Click here to download the IPT 2023 Problem list in PDF format.

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Release date: Aug. 30th, 2022.
Last revision: Sep. 28th, 2022.

All the problems, to stimulate a good discussion, have been formulated as open physics questions. That’s why the statement is never too stringent and it is assumed that every phenomenon will be studied both theoretically and experimentally (when possible) with dependence on all the most relevant parameters. More than that, there is not any general understanding of the task condition. If your interpretation of a certain problem condition corresponds to the written one and is interesting enough and your investigation is challenging and broad – the jury members will most likely award you with nice marks. Surely, your team is not expected to spend years on every problem. So you should carefully consider your time budget and choose the most important and interesting parameters to study together with doing your best on both the theoretical model and experimental confirmation.

  1. Match Counting
    How accurately can you determine the number of matches in a matchbox from the sound it makes when you shake it? Can the same methods be applied to a box containing chewing gums?

  2. Singing Ice
    Most of us have tried to make pebbles bounce from the surface of a lake or a river. But if the surface is frozen, the pebbles produce a peculiar sound when bouncing, similar to the sound produced when skating on thin clear ice. Study this phenomenon. Describe quantitative characteristics of the sound and how they depend on the pebble, environmental, and launch parameters.

    Q: Equatorial and southern hemisphere countries don’t have access to frozen lakes or rivers. Additionally, the preparation time for the problems doesn’t align with the winter months in the mentioned places. The dimensions of the phenomenon make it impossible to fully reproduce it at a smaller scale inside a laboratory. Doesn’t this represent a disadvantage to the participants in countries without favorable environmental conditions?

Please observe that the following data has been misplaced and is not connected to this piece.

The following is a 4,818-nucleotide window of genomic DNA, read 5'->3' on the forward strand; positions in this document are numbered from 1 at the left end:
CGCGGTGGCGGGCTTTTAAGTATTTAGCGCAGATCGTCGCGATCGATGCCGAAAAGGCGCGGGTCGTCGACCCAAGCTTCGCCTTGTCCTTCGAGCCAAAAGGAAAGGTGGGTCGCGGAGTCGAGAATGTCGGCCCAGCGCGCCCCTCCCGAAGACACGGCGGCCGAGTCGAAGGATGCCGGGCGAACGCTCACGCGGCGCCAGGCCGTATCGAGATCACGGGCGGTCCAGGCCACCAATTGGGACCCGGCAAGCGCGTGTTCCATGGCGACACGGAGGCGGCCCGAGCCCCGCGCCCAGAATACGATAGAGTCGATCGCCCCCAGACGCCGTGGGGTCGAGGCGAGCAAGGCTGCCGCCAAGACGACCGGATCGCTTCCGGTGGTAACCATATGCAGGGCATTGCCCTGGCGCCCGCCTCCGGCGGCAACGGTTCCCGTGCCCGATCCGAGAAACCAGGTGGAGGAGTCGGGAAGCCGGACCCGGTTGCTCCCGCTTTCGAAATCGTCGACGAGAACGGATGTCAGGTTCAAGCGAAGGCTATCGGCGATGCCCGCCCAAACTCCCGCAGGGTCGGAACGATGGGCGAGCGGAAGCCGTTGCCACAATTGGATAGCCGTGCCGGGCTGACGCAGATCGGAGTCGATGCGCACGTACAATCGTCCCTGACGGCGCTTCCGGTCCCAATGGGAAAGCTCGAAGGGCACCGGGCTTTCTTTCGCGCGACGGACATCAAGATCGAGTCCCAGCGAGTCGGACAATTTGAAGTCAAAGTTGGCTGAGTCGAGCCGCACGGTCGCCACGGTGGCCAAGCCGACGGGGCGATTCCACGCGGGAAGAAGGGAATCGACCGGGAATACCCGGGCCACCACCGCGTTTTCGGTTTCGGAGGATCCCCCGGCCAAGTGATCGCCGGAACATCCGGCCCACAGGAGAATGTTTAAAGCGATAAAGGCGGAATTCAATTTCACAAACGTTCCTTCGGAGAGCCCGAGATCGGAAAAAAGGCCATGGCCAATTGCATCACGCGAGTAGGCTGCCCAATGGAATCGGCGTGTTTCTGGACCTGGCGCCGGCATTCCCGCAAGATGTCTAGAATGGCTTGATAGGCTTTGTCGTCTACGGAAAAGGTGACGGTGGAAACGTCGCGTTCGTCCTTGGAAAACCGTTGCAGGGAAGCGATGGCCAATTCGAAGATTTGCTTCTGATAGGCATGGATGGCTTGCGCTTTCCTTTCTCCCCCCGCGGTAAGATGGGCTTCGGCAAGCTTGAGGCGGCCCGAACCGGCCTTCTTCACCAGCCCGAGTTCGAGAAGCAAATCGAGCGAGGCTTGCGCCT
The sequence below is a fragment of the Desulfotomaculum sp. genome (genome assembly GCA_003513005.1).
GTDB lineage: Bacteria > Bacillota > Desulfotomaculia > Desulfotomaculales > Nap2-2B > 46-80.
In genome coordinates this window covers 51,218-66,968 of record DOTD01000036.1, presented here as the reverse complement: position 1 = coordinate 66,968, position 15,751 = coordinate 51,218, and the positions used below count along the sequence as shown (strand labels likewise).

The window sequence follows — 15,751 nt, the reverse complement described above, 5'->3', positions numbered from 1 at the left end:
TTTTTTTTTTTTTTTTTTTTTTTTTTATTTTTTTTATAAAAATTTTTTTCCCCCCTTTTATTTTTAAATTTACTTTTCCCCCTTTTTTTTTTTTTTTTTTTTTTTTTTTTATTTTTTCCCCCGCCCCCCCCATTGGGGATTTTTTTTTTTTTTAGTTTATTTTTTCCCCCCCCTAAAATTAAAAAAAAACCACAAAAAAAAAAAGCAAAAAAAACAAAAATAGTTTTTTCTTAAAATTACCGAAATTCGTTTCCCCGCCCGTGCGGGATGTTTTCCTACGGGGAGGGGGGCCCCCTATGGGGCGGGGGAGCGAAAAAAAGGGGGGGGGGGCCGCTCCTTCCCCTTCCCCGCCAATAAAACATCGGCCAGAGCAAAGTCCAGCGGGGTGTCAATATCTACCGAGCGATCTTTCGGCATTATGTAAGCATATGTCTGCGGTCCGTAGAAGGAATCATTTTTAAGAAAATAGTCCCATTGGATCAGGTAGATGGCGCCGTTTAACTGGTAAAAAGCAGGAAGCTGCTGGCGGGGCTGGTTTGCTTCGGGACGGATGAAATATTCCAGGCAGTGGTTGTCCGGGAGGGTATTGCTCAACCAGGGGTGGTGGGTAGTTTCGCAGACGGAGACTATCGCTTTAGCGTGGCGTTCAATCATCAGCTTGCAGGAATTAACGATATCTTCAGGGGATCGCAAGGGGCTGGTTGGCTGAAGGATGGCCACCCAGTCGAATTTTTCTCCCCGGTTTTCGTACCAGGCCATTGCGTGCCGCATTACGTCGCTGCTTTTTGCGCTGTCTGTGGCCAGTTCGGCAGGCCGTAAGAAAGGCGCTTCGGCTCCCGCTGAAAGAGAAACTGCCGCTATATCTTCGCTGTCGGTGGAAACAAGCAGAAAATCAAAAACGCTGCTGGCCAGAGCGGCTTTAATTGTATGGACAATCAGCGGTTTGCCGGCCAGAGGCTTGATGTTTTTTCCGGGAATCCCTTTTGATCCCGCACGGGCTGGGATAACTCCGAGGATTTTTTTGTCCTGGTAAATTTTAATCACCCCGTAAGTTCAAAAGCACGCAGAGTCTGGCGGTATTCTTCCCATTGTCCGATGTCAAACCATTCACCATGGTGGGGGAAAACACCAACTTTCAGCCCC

A: The formulation of the problem doesn’t ask to travel and make an experimental study in the exact conditions of the lakes, it is aimed to be reproduced and studied inside a laboratory of any place with access to artificial ice (e.g: ice rink). Furthermore, most participants in the northern hemisphere face the same disadvantage: the access to frozen lakes is very limited and requires long trips, as winters have become warmer in the last years. Therefore, this disadvantage is not unfair to those in a different location.

  3. Honey holding on to a spoon
    One may prevent honey or other viscous fluids from dripping off a spoon by rotating it around its long axis. But if one tries the same trick with water it does not work. Investigate how the liquid properties determine whether one can observe this phenomenon.

  4. Stuck metallic spheres
    Fill a bottle with small metal/plastic spheres with diameters of the same order of magnitude as the size of the opening. Try to pour the spheres out of the bottle by turning it upside down. Similar to pouring salt from small openings, one can see that after a certain time the spheres become stuck and stop pouring out. Investigate the phenomenon. What is the average time it takes before the system becomes stuck? What bottle shapes can prevent the system from getting stuck?

  5. Pringles stack ring
    It is possible to build structures by stacking Pringles on top of one another in various configurations. What are the physical parameters that allow some geometric patterns to be constructed? What is the largest stack ring that can be built? What maximal weight can it support?

  6. Flapping flag